Yes, this is heading into tinfoil-hat territory. I’ve ignored the impact the increasing cost and decreasing funding of education and, for that matter, the increasing cost of living relative to earning power which I suspect may be at the root of all this. But I think we’ve entered into a very dangerous shift when we start measuring the benefits of education in terms of immediate employment opportunities. Even though the impetus behind public primary education in the first place was churning out a work force for the leaders properly educated in private schools, we should’ve moved beyond Horace Mann by now. It’s always been a bad idea to “track” secondary school students into the either-or of academics / vo-tech; it’s an even worse idea to extend that to higher education.
Repressing education – true education, as opposed to job training – has a long history in Western Civilization (and probably in world civilization as well, but I have to draw the line somewhere), possibly dating back to Plato’s exclusion of poets from his Republic. In her doctoral-thesis-turned book Humanist and Scholastic Poetics: 1250-1500 (Bucknell University Press, 1981), Concetta Carestia Greenfield traces the practice of keeping the riff-raff away from the liberal arts (which, by the way, classically include arithmetic, geometry, and astronomy) through the late Middle Ages. She gives a nod to the Classical period, though, via St. Augustine:
As for poets, Augustine himself says that poets’ fables tell many lies and hardly hide any truths at all (De civ. Dei 2.14). They certainly lie when they speak of religious matters, as Virgil is held to have done. It may be that the devil possesses their minds an speaks through them in order to keep mortals the slaves of evil. Some of the liberal arts are admitted, such as grammar and arithmetic, yet they must be approached with caution lest they corrupt the mind.
~~ Concetta Carestia Greenfield. Humanist and Scholastic Poetics: 1250-1500 (Bucknell University Press, 1981) p. 154
This repression gets really serious as the Church grows. By 1405, Cardinal Giovanni Dominici’s best-seller “Lucula noctis” advocated restricting the liberal arts to those who, in the eyes of the Church, at least, can be trusted with them:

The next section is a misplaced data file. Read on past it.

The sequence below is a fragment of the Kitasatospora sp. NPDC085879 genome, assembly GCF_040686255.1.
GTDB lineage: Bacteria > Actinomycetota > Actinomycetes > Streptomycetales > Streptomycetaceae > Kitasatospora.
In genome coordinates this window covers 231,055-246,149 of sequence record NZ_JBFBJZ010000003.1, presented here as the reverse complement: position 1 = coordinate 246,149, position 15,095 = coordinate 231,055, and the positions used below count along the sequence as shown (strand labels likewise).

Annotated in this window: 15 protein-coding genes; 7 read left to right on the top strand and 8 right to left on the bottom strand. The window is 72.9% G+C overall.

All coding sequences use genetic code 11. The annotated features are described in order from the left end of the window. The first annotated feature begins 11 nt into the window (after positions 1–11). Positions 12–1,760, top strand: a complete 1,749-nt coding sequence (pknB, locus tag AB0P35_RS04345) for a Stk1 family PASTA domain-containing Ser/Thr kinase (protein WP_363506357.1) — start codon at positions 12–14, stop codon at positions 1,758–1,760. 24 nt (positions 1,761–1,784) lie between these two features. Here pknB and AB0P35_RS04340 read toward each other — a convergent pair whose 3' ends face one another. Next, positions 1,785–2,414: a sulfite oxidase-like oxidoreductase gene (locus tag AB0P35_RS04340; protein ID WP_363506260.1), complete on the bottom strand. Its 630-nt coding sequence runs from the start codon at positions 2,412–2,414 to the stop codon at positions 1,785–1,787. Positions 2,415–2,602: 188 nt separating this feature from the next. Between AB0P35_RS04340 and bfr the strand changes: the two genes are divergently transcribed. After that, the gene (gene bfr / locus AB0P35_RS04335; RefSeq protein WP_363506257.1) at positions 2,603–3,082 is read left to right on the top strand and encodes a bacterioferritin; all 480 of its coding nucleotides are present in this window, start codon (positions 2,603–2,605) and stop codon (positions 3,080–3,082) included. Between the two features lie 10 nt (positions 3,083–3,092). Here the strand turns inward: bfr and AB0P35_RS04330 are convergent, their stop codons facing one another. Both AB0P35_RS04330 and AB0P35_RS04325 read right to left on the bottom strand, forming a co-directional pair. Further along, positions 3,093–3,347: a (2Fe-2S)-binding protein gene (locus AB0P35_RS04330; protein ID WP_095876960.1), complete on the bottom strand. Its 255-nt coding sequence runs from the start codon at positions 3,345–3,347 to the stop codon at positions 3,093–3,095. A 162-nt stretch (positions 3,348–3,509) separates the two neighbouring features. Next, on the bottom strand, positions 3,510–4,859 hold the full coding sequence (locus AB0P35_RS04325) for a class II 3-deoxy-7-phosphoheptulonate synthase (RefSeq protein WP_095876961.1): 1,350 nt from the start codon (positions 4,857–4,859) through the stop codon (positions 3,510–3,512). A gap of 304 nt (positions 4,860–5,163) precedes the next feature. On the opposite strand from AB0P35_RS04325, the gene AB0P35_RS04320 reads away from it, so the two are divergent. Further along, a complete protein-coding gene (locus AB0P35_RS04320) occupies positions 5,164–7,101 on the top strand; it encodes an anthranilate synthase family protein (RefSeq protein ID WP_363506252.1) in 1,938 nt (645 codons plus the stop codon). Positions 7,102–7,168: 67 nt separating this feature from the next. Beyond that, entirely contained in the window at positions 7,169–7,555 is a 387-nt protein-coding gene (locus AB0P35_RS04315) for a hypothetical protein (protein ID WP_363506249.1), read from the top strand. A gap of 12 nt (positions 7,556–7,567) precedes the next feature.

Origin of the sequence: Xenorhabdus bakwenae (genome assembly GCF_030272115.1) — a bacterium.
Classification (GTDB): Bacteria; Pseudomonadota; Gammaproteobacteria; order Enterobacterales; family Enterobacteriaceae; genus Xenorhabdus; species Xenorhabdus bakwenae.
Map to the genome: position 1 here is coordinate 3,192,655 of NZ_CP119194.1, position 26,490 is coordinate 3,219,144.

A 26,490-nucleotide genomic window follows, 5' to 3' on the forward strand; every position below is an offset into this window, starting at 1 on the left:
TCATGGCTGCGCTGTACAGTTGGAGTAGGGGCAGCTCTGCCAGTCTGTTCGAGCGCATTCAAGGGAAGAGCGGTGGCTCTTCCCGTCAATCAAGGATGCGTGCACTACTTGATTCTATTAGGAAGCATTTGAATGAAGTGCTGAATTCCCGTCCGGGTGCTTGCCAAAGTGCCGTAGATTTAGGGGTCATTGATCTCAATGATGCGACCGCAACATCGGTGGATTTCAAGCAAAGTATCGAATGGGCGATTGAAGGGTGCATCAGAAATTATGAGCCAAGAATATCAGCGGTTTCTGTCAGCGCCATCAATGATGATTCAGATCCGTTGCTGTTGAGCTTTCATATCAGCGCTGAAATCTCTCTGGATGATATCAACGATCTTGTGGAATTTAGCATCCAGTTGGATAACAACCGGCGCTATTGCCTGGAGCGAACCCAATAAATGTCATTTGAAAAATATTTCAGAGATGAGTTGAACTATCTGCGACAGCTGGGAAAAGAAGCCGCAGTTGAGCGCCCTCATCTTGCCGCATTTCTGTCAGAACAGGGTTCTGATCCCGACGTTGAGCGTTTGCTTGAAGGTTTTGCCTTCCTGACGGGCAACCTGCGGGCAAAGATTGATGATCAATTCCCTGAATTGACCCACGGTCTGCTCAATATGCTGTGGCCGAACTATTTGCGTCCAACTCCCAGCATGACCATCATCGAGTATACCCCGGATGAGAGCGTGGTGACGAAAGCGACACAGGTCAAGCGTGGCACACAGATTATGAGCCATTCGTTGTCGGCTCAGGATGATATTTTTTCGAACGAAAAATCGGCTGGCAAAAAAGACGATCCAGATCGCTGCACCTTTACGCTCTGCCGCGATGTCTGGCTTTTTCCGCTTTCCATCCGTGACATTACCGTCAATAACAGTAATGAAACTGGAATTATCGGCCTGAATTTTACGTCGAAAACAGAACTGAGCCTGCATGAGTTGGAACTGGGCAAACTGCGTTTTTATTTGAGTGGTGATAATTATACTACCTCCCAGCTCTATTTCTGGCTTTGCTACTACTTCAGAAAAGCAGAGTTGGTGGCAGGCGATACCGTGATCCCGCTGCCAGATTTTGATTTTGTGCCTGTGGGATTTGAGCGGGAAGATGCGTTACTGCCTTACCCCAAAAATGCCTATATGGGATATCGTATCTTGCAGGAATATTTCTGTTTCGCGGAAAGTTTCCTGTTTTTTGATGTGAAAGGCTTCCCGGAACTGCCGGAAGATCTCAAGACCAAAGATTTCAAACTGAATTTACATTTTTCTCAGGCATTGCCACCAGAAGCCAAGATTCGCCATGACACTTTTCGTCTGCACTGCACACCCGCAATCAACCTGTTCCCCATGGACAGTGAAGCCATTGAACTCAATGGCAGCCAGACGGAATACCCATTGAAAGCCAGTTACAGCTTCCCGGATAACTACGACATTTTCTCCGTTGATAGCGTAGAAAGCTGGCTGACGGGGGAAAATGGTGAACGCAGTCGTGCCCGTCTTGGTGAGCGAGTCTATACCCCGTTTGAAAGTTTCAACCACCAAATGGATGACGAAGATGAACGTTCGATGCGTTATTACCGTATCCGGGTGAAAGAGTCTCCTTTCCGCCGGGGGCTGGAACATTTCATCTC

Dominici concludes that a Christian can use the liberal arts only if they are put to good use, that is, if they are used for the preservation of society and the understanding of Scripture; for only in these circumstances do they speak to matters of substance or faith. Access to these disciplines should be limited to those few confirmed in faith, for only those with their faith firmly in hand will not falter in distinguishing between pagan and Christian doctrines.
~~ Concetta Carestia Greenfield. Humanist and Scholastic Poetics: 1250-1500 (Bucknell University Press, 1981) p. 154
That probably wouldn’t fly in 21st century America (at least, not yet… stay tuned). But what might work is raising tuition for non-STEM disciplines. Scaring seventeen-year-olds – and their parents, who are paying the tuition and maybe looking forward to converting their rooms to dens or art studios or mancaves) – away from history, sociology, anthropology, psychology, and, above all, literature, music, and art.
[Might be a good time to throw in the legend about Abraham Lincoln and Harriet Beecher Stowe: that when he met the author of Uncle Tom’s Cabin, he said, “So you’re the little woman who wrote the book that started this great war.” It’s a legend; there’s no evidence Lincoln ever said this (though he did meet Ms. Stowe). The point is this: it didn’t become a legend, and a lasting one at that – not to mention a commemorative sculpture commissioned from artist Bruno Lucchesi by the City of Hartford, CT, in 2006 – because people are unaware of the power of literature.]
The very word “educate” comes from the Latin for “to bring out, lead forth,” not from whatever the Latin is for “employable.” Education is supposed to do more than train you for the workday; it’s supposed to help with the whole 24 hours, for all of your 78.64 years.
There’s nothing more dangerous to the power elite than someone who knows how to think. Rage against the machine: be a Humanitarian, whatever your major.
Better yet: hire one. She may be able to prevent the next great war.